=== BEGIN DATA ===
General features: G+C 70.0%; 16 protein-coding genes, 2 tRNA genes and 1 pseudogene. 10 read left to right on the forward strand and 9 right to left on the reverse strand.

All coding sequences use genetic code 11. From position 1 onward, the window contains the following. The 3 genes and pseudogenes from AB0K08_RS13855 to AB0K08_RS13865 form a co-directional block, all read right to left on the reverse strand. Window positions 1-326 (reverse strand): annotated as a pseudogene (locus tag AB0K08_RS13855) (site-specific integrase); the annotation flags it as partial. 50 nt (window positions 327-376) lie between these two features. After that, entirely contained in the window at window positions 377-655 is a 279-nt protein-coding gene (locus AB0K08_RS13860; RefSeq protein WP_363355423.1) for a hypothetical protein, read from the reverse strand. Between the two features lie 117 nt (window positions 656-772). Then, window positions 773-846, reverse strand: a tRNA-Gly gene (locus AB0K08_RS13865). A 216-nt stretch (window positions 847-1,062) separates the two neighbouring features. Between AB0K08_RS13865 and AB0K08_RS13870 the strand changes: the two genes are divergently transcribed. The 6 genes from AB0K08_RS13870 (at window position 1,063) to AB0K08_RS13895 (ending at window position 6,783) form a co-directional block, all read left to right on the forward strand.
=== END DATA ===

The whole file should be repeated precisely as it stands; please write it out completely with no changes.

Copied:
General features: G+C 70.0%; 16 protein-coding genes, 2 tRNA genes and 1 pseudogene. 10 read left to right on the forward strand and 9 right to left on the reverse strand.

All coding sequences use genetic code 11. From position 1 onward, the window contains the following. The 3 genes and pseudogenes from AB0K08_RS13855 to AB0K08_RS13865 form a co-directional block, all read right to left on the reverse strand. Window positions 1-326 (reverse strand): annotated as a pseudogene (locus tag AB0K08_RS13855) (site-specific integrase); the annotation flags it as partial. 50 nt (window positions 327-376) lie between these two features. After that, entirely contained in the window at window positions 377-655 is a 279-nt protein-coding gene (locus AB0K08_RS13860; RefSeq protein WP_363355423.1) for a hypothetical protein, read from the reverse strand. Between the two features lie 117 nt (window positions 656-772). Then, window positions 773-846, reverse strand: a tRNA-Gly gene (locus AB0K08_RS13865). A 216-nt stretch (window positions 847-1,062) separates the two neighbouring features. Between AB0K08_RS13865 and AB0K08_RS13870 the strand changes: the two genes are divergently transcribed. The 6 genes from AB0K08_RS13870 (at window position 1,063) to AB0K08_RS13895 (ending at window position 6,783) form a co-directional block, all read left to right on the forward strand.